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Matthew Reilly’s top 10 medieval thrillers (and characters)

Historical fiction author Matthew Reilly marks the publication of his new book The Tournament by sharing his favourite medieval thrillers, characters, and a movie...

Posted on 28th January 2014 by Guest contributor

The Name of the Rose

1. The Name of the Rose by Umberto Eco

The grand daddy of them all. Umberto Eco’s fantastic medieval murder mystery was basically Sherlock-Holmes-in-the-Middle-Ages…with a whole lot of incredible and incredibly detailed historical material thrown in. This is the book against which all other medieval novels are measured.

2. Brother William of Baskerville

Eco’s hero in The Name of the Rose. Brilliant, abrasive, logical, a little vain but always wise, Brother William was a hero to cheer for.


The Other Boleyn Girl

3. The Other Boleyn Girl by Philippa Gregory


I really enjoyed this novel even if it isn’t technically a "thriller". I love novels that examine the "unseen" players in history. I like to think I did this myself in The Tournament by introducing readers to Roger Ascham, the wonderful real-life tutor of Queen Elizabeth I.



4. Guards! Guards! by Terry Pratchett

I’m going to include fantasy-medieval worlds in this list, if only because Terry Pratchett is awesome! Pratchett’s Discworld is a wonderfully realised medieval society and his Commander Vimes books like Guards! Guards! are simply superb.


The Tournament

5. The Tournament by... Matthew Reilly

Hey, I’ve got to mention my own medieval thriller! An intricate murder mystery, some racy sex scenes, a chess tournament that may or may not be rigged, and an analysis of how a little girl became a great queen: this book goes places you won’t expect. In the end, a thriller lives or dies on its characters and, after all the murders and chess are stripped away, this novel is all about how a little girl named Bess became a great queen, Queen Elizabeth I.

6. Roger Ascham

Real-life tutor to Queen Elizabeth I and the hero of The Tournament. Gentle and kind but whip-smart, Ascham is a man ahead of his time. He uses what we would today call profiling to solve some ghastly and gruesome murders in the sultan’s court in Constantinople.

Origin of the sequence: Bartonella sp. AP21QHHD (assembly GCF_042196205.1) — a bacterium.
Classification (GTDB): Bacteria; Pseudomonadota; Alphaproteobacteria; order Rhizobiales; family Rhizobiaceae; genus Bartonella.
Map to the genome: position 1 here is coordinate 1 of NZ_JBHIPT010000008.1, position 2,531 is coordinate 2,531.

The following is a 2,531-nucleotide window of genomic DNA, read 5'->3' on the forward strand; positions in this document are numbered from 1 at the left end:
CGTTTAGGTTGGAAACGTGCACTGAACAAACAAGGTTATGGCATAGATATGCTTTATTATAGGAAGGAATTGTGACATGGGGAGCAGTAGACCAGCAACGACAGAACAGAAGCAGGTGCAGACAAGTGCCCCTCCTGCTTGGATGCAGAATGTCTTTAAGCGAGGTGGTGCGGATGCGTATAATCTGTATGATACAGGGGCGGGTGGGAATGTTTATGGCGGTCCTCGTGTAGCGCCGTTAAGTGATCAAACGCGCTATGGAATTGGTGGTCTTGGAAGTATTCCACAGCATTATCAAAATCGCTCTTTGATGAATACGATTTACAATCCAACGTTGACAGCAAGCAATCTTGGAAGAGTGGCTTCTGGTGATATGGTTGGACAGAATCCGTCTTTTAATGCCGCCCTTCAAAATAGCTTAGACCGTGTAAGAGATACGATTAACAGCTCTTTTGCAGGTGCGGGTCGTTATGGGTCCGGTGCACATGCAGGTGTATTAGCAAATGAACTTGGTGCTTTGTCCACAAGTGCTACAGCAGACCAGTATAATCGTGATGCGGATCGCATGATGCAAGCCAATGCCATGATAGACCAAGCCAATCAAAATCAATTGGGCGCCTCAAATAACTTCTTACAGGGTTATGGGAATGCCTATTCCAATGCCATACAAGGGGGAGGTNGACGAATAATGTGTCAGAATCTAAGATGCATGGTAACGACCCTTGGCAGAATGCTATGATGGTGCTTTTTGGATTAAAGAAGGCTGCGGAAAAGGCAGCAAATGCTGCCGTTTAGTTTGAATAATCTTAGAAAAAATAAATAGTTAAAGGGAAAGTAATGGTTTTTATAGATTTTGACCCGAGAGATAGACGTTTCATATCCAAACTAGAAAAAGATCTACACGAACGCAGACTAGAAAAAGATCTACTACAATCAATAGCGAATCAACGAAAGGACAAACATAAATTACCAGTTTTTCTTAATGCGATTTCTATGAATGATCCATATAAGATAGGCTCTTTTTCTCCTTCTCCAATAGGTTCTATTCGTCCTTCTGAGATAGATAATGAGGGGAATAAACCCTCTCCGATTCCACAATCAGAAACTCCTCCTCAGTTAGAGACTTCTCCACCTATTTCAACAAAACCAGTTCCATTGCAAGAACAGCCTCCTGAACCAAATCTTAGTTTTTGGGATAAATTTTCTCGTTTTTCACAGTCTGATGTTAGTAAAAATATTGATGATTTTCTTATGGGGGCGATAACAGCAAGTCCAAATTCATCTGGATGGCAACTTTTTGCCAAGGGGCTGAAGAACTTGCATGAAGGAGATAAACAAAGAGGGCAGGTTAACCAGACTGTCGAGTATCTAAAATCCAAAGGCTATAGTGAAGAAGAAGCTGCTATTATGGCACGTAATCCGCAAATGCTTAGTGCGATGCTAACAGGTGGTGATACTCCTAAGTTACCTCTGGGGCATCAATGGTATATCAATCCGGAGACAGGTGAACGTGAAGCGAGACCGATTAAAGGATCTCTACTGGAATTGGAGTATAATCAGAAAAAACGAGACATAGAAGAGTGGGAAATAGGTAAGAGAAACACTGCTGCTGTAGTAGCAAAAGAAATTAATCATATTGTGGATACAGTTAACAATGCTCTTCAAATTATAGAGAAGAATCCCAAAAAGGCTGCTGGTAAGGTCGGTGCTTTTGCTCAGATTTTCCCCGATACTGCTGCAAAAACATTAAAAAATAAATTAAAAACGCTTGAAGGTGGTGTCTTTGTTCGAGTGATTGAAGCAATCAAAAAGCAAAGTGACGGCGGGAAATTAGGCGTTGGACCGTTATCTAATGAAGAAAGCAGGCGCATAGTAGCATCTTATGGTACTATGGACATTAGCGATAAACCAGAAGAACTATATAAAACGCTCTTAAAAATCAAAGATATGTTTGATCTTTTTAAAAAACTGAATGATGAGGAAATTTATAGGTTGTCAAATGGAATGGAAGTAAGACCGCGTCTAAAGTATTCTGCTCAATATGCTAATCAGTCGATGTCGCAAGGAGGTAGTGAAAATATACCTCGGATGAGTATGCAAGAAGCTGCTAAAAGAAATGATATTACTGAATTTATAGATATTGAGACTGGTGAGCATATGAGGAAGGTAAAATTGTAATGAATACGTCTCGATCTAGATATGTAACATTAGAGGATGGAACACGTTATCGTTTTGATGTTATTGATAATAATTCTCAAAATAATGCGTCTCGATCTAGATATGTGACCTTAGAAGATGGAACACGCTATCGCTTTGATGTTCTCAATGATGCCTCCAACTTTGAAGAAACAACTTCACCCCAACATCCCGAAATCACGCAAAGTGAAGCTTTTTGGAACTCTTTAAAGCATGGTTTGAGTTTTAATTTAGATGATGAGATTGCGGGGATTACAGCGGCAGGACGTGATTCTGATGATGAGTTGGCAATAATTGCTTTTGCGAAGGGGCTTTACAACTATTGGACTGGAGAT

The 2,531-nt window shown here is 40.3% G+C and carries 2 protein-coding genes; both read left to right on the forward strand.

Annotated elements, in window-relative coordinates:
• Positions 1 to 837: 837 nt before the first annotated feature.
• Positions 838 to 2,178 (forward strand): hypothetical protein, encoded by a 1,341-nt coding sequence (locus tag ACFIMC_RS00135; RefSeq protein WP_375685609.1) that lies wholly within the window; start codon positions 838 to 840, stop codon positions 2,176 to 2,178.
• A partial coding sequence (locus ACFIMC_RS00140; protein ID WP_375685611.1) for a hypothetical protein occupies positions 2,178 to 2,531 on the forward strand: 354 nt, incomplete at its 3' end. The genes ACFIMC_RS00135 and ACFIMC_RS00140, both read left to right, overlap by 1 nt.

Great Tales from English History

7. Robin Hood 

Where the character of Robin Hood originated is debated, but as a medieval character, there are few better. If you read Robert Lacey’s Great Tales of English History, you may wonder if he really did steal from the rich to give to the poor…or if he was just a bandit!


8. Thud! by Terry Pratchett

In this Discworld novel, Pratchett cleverly describes the historical enmity between dwarfs and trolls, a brilliant allegory for real human rivalries (think: Israel and the Palestinians).


9. Brotherhood of the Wolf

Okay, it’s not a book and it’s not technically medieval (it’s set in the 1700s), but this fantastic French film about a town being terrorised by a gigantic beast is great fun! As in The Name of the Rose and The Tournament, the hero is a man who is ahead of his time.


10. Henry VIII

There is one character who dominates the medieval novel and that is the one and only Henry VIII. Is there a more complex individual in history? Powerful, intelligent, bold, handsome, athletic, yet destined to execute some of his wives, split from the Catholic Church and grow old and paranoid, Henry provides a wonderful canvas for any author of fiction. To try to think as he did and to put words in his mouth is just a fiction-writer’s joy (the makers of the The Tudors clearly knew this). Henry appears briefly but very memorably in The Tournament and takes on a larger role in that novel’s short online prequel, Roger Ascham and the King’s Lost Girl.


Matthew Reilly, for Waterstones.com/blog


You can catch Matthew on tour this week at our Glasgow and Manchester bookshops.


The TournamentYou can Reserve & Collect The Tournament from your local Waterstones bookshop (http://bit.ly/1mRk9AZ), buy it online at Waterstones.com (http://bit.ly/1jsFReA) or download it in ePub format (http://bit.ly/1jsGcxV)